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Sun 16 Oct 2011 08:17 AM

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Iranian plot shows even super spies have bad days

Alleged Saudi murder scheme shows how state-backed spy mishaps can go public

Iranian plot shows even super spies have bad days
Manssor Arbabsiar, a 56-year-old Iranian citizen with a US passport, has been charged over the alleged plot

The alleged Iranian plot to assassinate a Saudi ambassador to the United States may have revealed the biggest secret of all - intelligence agencies mess up and do not always live up to the James Bond ideal.

Skeptics have questioned whether the operation was really backed by high-level Iran officials because of its sloppiness.

A Texas used-car salesman allegedly tried to hire a hitman in Mexico to kill the Saudi ambassador in Washington - all while talking about having ties to Iranian authorities. He got nabbed because the hitman turned out to be a confidential informant of the US government.

The Quds Force, the covert arm of Iran's Islamic Revolutionary Guards, is considered a force to be reckoned with - which left Iran experts scratching their heads over how such a messy endeavor could possibly have been the work of usually sophisticated operators.

Intelligence experts point out that even the most competent intelligence services, which most of the time operate successfully in the shadows, have had their share of very public blunders.

In 2010, the Israeli Mossad, no slouch in the spy world, was accused of sending a hit squad to assassinate a Hamas militant in a Dubai hotel. The suspected operatives were caught on videotape following Mahmoud al-Mabhouh in the hotel, and photos of them were distributed to the media by the Dubai police department.

In 2004, two Russian intelligence officers were convicted in Qatar in the assassination of Chechen rebel leader Zelimkhan Yandarbiyev. The Washington Post reported that police were able to trace a van near the attack back to a car-rental agency where the renters were caught on video camera.

In 2005, an Italian court ordered the arrest of CIA agents suspected of kidnapping an Egyptian cleric, Hassan Mustafa Osama Nasr, in Milan and flying him to Egypt for interrogation in 2003. Court documents showed the agents left plenty of documentation of their stay in Italy, including frequent-client cards when they registered at hotels.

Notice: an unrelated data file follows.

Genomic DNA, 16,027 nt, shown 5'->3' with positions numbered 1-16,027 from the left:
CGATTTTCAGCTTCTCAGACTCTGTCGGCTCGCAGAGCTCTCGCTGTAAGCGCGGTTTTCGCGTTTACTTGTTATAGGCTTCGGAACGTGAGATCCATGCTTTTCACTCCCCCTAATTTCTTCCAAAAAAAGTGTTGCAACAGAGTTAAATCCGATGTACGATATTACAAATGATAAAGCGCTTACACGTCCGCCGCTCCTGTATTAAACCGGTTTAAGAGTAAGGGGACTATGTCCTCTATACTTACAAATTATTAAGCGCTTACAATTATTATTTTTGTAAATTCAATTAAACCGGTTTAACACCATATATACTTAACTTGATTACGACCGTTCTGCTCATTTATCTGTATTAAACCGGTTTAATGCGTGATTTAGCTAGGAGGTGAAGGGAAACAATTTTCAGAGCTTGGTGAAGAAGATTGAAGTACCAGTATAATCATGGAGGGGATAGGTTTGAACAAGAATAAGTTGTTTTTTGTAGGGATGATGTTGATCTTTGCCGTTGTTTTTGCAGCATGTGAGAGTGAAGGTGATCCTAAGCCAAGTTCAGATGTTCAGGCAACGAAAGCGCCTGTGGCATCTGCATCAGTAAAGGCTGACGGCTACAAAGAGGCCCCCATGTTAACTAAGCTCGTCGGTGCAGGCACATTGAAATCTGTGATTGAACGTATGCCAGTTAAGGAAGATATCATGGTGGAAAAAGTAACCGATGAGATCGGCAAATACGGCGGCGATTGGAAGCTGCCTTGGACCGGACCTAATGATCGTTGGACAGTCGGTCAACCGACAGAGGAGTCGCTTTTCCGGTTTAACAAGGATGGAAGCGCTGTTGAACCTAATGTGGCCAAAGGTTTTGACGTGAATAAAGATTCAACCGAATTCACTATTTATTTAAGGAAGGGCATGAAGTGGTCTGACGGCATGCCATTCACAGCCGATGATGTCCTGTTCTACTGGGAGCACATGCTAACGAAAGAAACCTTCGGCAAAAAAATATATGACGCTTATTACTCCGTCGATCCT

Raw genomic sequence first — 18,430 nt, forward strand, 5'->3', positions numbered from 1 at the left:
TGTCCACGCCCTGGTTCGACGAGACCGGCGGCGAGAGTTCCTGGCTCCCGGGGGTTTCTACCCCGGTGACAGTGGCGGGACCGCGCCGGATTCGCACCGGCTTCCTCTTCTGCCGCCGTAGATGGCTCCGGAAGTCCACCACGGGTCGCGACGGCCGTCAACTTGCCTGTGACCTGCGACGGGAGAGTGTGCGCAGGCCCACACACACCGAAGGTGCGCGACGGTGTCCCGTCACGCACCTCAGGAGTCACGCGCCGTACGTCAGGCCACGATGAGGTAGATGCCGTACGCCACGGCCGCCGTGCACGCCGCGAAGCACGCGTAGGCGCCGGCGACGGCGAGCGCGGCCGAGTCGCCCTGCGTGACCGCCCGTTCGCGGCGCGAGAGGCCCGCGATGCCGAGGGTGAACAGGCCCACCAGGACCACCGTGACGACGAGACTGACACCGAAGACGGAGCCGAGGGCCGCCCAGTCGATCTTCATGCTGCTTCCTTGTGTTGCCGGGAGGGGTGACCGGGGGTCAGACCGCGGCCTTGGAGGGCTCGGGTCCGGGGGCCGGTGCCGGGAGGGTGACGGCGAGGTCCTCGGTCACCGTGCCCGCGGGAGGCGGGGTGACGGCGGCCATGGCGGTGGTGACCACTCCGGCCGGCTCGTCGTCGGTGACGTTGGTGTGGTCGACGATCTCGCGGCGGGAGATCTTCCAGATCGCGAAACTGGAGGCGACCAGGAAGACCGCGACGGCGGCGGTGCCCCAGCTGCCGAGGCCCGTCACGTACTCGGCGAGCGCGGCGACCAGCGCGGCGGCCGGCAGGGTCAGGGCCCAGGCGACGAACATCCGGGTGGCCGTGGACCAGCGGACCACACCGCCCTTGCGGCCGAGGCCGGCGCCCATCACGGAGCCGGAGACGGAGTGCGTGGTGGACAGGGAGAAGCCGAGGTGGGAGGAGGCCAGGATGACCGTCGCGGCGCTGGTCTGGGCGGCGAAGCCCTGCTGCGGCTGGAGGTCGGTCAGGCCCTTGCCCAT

In 1999, the only target the CIA picked for NATO's 11-week bombing campaign on Yugoslavia led to the US attack on the Chinese Embassy in Belgrade. U.S. officials said it was a huge mistake and were embarrassed that they did not have the correct location of the embassy in their databases.

In 1997, two Mossad officers posing as Canadian tourists attempted to spray poison into the ear of Hamas leader Khaled Meshaal in Jordan. They were caught and the botched incident led to the Mossad director's resignation.

Some intelligence experts say the alleged Texas plot could very well have been a bumbled Quds force operation.

"This is the Quds force, this is not the MOIS," a former intelligence official said, referring to Iran's foreign intelligence service, considered more skilled in delicate spy tradecraft.

"Sometimes intelligence operations do really dumb things."

Arabian Business: why we're going behind a paywall

We Are The People 8 years ago

In 1997, two Mossad officers posing as Canadian tourists attempted to spray poison into the ear of Hamas leader Khaled Meshaal in Jordan.

The late King Hussein demanded from Israel that the antidote of the poison to be delivered to the Jordanian authorities within hours of the failed attempt. King Hussein threatened to completely cut off relationships with Israel if that did not happen. Israel did comply. The plot did succeed however, Israel underestimated the Jordanian reaction. That is the only reason why Khalid Mushaal is still alive today.